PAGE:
How Do You Use HR Analytics in Recruitment?

From assessing candidates accurately to ensuring the recruitment process is as efficient as possible, here are 14 answers to the question, “How do you use HR analytics in recruitment?”



Reduce Time to Hire

My experience with HR analytics in recruitment has been quite positive. It’s been instrumental in efforts to assess candidates more accurately, identify areas of improvement, and reduce our time to hire. 

We have determined easily which parts of the recruitment process are inefficient and could be improved by analyzing data around the different stages and associated costs. For example, by using HR analytics, we found out that our initial phone screening was taking too much time and it needed to be shortened. 

This allowed us to hire new employees quickly without compromising on the quality of the candidate. Overall, HR analytics is proving to be an invaluable tool for improving our recruitment process.

Antreas Koutis, Administrative Manager, Financer


Share ENP Data


When recruiting, you can make the company more enticing by sharing the company’s employee net promoter score (ENPS). You can use survey results to give candidates a very transparent view of how well things are going and if employees are satisfied. Influential organizations will even have this data available to managers, which helps candidates understand how engaging their potential boss is.

Logan Mallory, VP of Marketing, Motivosity


Shows a Tangible Reflection of Company Culture


With every employer’s recruiting page claiming the same cultural buzzwords, it’s hard for potential employees to sift through the marketing jargon to find a real cultural fit. Analytics can be a solid differentiation strategy. 

The progressive employers that make up our clientele use employee survey results and health and wellbeing outcomes reporting early in the interview process. This makes company culture claims (like “employee-centric,” or “cares about the whole employee”) tangible and shows in a real, quantitative way the company’s commitment to the wellbeing of their teams.

Colleen Kavanagh, CEO, SoulBeing


Assess Bounce Rate


A useful method of effectively using analytics data at the requirement stage is to assess your bounce rate of applicants at closing stages in line with your offering to applicants.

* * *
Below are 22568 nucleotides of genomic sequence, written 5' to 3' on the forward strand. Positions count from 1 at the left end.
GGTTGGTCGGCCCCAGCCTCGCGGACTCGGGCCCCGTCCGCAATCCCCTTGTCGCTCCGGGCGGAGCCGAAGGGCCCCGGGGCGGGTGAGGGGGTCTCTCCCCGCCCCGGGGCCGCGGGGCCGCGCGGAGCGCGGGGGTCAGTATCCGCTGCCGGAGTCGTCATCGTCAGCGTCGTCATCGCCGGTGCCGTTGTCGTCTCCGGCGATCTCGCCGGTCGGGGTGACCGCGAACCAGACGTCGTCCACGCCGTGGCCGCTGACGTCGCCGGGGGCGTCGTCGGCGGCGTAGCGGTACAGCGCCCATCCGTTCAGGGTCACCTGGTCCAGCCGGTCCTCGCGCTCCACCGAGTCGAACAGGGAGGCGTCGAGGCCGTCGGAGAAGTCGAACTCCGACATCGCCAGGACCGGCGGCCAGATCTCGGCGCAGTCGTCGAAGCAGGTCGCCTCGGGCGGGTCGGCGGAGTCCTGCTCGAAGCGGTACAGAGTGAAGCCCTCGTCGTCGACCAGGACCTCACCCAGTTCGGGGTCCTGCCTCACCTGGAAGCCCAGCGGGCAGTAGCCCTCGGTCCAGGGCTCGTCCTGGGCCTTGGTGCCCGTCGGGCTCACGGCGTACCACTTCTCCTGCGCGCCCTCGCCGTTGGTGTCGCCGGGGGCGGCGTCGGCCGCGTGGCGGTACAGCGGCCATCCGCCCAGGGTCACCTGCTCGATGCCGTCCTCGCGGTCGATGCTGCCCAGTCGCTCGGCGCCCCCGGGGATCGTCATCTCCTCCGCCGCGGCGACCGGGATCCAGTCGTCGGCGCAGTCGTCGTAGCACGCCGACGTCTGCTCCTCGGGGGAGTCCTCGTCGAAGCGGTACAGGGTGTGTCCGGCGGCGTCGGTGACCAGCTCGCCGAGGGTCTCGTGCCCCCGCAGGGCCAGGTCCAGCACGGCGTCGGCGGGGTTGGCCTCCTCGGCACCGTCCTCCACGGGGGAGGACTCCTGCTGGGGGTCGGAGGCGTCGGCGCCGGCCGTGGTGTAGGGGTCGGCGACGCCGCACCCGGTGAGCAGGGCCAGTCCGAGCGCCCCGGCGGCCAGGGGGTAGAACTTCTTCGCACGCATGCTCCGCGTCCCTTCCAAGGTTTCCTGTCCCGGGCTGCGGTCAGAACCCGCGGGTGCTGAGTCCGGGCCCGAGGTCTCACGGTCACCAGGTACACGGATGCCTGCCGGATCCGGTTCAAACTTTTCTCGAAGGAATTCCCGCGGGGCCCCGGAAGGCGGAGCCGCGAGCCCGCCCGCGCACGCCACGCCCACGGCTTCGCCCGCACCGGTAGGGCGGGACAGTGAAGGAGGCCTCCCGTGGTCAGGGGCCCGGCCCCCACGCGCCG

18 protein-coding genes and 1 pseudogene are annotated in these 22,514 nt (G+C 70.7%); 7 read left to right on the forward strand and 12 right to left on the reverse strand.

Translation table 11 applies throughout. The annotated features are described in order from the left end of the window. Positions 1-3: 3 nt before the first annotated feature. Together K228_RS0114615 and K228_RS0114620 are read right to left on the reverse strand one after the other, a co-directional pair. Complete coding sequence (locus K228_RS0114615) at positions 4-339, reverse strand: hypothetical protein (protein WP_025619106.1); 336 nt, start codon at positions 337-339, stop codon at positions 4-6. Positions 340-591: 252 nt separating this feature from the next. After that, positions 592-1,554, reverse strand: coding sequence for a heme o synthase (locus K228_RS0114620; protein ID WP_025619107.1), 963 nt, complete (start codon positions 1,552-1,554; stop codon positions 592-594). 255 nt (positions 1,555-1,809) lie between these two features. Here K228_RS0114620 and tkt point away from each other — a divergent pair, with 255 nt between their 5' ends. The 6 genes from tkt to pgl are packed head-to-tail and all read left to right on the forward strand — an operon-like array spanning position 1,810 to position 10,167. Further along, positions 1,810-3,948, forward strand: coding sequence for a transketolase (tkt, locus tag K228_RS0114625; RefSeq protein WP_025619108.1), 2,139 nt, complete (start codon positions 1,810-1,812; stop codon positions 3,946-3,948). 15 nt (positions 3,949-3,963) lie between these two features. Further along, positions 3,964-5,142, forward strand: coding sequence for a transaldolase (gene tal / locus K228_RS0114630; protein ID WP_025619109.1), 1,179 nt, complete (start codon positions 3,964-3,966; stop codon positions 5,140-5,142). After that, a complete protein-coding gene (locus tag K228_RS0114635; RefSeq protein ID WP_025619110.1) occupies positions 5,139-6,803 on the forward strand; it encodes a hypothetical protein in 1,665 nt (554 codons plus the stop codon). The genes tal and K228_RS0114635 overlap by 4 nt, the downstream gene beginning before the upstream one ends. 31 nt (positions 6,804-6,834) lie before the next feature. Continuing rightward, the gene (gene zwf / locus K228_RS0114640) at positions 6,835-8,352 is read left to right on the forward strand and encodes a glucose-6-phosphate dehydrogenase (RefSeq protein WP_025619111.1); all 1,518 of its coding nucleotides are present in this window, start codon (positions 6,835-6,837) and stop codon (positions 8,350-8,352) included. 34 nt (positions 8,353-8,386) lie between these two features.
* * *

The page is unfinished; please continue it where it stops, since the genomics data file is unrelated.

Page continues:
For example, if you’re seeing a large bounce rate of candidates who get to the final stages but decide not to accept a role, then you need to assess aspects such as your onboarding processes and employee perks as a means of retention to avoid losing qualified candidates at the final stages.

Wendy Makinson, HR Manager, Joloda Hydraroll


To Identify Which Channels Successful Hires Came From


By analyzing data on where successful hires came from, organizations can identify the most effective recruitment channels and adjust their recruitment strategies accordingly.

For example, we’re using HR analytics to track the sources of our job candidates, such as job boards, social media, employee referrals, or other channels. By analyzing this data, we’re determining which specific channels are generating the most of our successful hires. Based on this, we’ll also start adjusting our recruitment efforts to focus on those channels.

Johannes Larsson, Founder and CEO,


Examine Candidate Data and Identify Trends


HR analytics can analyze candidate data and identify recruitment trends. Data points like job history, education level, salary expectations, work experience, and more can create candidate profiles and find ideal fits for open positions with the company. 

HR analytics can also help to predict how successful and engaged a potential hire will be if they are hired. It can also identify any potential skill gaps in the existing workforce and identify areas for improvement in the recruitment process.

Tawanda Johnson, HR and DEI Consultant, Sporting Smiles


Help Philanthropic Organizations Define and Refine


By leveraging analytics, philanthropic organizations can analyze candidate data, including skills, education, experience, and diversity metrics, to identify the most qualified and suitable candidates. 

Analytics also help us identify potential biases in the recruitment process, allowing our NGOs to address and mitigate them. Analytics can provide valuable insights into recruitment trends, enabling our network of philanthropic organizations to make data-driven decisions and improve their recruitment strategies.

James Scott, Founder, Embassy Row Project


Increase Financial Support for the Recruitment